Psychosocial impact of psoriasis: The statistics

July 15, 2014

More than half of the psoriasis patients surveyed by the National Psoriasis Foundation (NPF) said their psoriasis was disfiguring. Seventy-three percent of the thousands of people who responded said they felt angry or frustrated about their psoriasis. And 59 percent reported psoriasis was a large problem in their everyday lives.

More than half of the psoriasis patients surveyed by the National Psoriasis Foundation (NPF) said their psoriasis was disfiguring. Seventy-three percent of the thousands of people who responded said they felt angry or frustrated about their psoriasis. And 59 percent reported psoriasis was a large problem in their everyday lives.

 

RELATED: “I, like many others, pretty much tried to hide my condition … so I didn’t have to explain myself,” says Brian Lafoy, 44, of Plano, Texas, who was diagnosed with psoriasis in his early 20s. He tells his story on how psoriasis impacted his life.

 

That was among the findings of phone and Internet surveys conducted by the NPF from spring 2004 through spring 2009. Of the 4,725 psoriasis sufferers responding, 75 percent had moderate-to-severe disease and 25 percent had mild disease. Females made up 59 percent of the total respondents, 73 percent of whom were over age 40.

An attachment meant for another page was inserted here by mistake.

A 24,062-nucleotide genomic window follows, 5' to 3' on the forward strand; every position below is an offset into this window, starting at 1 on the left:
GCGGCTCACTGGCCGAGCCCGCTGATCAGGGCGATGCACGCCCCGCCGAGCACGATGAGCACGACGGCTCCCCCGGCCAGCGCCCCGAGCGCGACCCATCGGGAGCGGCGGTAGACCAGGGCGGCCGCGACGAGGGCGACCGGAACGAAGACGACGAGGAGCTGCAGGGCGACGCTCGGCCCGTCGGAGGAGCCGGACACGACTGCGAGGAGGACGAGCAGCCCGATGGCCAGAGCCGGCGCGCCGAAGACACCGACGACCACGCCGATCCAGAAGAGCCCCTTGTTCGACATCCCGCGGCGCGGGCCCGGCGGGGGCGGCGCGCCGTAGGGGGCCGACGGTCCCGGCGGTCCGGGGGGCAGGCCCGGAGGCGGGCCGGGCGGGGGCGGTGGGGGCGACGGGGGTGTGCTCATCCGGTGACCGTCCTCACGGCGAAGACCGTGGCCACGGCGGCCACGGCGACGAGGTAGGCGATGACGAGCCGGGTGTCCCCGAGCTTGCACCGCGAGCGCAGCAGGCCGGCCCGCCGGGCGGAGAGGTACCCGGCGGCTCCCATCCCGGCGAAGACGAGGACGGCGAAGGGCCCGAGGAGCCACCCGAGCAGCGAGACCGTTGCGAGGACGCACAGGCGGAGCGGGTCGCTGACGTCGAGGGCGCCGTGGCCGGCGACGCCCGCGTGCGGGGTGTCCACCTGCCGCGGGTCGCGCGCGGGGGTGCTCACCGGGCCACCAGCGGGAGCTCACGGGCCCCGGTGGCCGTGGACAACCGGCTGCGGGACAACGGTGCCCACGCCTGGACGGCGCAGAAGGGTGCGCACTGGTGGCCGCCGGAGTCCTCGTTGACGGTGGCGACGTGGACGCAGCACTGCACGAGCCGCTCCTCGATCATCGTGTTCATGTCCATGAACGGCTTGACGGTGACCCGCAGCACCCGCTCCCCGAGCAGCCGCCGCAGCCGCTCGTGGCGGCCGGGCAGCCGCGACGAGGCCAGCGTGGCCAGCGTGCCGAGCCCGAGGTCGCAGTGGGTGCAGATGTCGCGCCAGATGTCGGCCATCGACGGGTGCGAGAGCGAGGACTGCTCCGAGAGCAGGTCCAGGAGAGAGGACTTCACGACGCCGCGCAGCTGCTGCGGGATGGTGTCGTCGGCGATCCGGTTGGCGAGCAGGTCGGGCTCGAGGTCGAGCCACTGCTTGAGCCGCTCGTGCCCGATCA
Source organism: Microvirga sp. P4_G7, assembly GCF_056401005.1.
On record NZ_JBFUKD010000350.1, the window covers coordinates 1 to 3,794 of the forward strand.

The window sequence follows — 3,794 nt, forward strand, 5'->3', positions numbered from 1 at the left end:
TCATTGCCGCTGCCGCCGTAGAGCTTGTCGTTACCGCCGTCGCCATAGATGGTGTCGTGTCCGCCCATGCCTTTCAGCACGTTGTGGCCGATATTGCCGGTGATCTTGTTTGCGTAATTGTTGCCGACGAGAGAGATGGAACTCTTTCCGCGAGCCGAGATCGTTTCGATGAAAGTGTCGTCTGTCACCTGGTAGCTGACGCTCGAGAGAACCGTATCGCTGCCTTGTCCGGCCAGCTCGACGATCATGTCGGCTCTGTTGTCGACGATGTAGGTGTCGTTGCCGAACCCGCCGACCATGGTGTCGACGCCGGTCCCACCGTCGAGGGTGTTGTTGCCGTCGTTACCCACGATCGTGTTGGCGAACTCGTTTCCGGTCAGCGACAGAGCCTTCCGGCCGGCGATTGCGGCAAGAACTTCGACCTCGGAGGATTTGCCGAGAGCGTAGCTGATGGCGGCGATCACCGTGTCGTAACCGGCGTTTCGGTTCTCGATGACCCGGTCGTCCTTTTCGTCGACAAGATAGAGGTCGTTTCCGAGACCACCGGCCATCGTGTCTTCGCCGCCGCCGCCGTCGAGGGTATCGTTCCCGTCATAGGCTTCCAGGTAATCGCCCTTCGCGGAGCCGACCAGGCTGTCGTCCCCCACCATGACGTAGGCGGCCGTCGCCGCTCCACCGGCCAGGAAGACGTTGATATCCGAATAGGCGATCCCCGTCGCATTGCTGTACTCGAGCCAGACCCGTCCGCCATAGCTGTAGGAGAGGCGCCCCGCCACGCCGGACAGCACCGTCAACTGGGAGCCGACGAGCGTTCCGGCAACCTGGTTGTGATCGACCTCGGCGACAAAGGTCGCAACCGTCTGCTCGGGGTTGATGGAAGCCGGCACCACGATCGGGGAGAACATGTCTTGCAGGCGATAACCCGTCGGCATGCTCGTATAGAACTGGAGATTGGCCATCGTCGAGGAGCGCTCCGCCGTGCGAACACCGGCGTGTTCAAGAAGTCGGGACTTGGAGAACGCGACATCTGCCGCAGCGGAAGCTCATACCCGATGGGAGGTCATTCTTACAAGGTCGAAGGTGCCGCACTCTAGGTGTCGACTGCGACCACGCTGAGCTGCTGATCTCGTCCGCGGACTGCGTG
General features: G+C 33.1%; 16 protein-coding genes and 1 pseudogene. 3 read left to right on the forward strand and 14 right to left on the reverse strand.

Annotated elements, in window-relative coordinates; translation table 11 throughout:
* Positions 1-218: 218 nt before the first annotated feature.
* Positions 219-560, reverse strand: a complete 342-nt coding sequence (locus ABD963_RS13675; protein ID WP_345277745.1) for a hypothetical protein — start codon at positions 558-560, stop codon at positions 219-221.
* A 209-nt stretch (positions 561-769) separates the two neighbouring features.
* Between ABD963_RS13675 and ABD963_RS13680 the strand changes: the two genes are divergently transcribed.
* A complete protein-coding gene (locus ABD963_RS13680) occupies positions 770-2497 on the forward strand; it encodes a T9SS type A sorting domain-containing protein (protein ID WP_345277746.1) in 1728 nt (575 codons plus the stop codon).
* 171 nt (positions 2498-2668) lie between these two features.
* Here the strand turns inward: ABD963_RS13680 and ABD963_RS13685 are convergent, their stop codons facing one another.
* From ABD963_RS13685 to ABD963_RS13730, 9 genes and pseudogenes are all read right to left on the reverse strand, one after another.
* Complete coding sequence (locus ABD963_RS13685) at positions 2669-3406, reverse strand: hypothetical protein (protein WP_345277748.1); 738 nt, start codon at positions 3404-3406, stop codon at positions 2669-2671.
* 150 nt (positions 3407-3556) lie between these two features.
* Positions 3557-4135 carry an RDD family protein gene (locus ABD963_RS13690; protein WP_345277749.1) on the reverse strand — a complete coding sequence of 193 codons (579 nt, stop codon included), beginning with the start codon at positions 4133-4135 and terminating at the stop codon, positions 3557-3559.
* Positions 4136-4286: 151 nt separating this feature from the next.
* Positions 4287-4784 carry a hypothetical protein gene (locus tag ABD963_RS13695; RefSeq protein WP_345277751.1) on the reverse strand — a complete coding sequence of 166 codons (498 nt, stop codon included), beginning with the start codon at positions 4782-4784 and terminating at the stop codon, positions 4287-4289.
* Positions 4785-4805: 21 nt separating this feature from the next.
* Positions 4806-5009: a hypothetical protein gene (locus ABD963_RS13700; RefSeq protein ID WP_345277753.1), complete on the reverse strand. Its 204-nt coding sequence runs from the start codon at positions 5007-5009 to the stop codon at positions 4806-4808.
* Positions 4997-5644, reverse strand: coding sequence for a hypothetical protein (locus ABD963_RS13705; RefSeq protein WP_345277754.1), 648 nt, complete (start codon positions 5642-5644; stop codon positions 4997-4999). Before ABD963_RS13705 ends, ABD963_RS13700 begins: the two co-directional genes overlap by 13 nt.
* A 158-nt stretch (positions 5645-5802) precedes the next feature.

Of the survey respondents, 87 percent were Caucasian, 4 percent Hispanic/Latino/mixed, 2 percent African-American; 2 percent Asian-American and 1 percent Native American.

Among other survey findings:

  • 73 percent of respondents said they feel self-conscious about their psoriasis;

  • 65 percent said that psoriasis makes their appearance unsightly;

  • 72 percent of respondents suffer from itching, 70 percent from physical irritation, and 59 percent from physical pain from psoriasis;

  • In addition to the 59 percent who said psoriasis was a large problem in their everyday lives, 17 percent admitted the disease is a very large problem in their everyday lives;

  • 75 percent of minority respondents said psoriasis impacted their overall emotional well-being, compared with 62 percent of Caucasians;

  • Minority respondents were also more likely than Caucasian respondents to feel self-conscious, embarrassed, angry or frustrated and helpless because of psoriasis;

  • Among the general population of respondents, 74 percent of those ages 20 to 39 said psoriasis had a large impact on their overall emotional well-being, compared with 59 percent of respondents over 40.

*Source: National Psoriasis Foundation 2014 www.psoriasis.org

 

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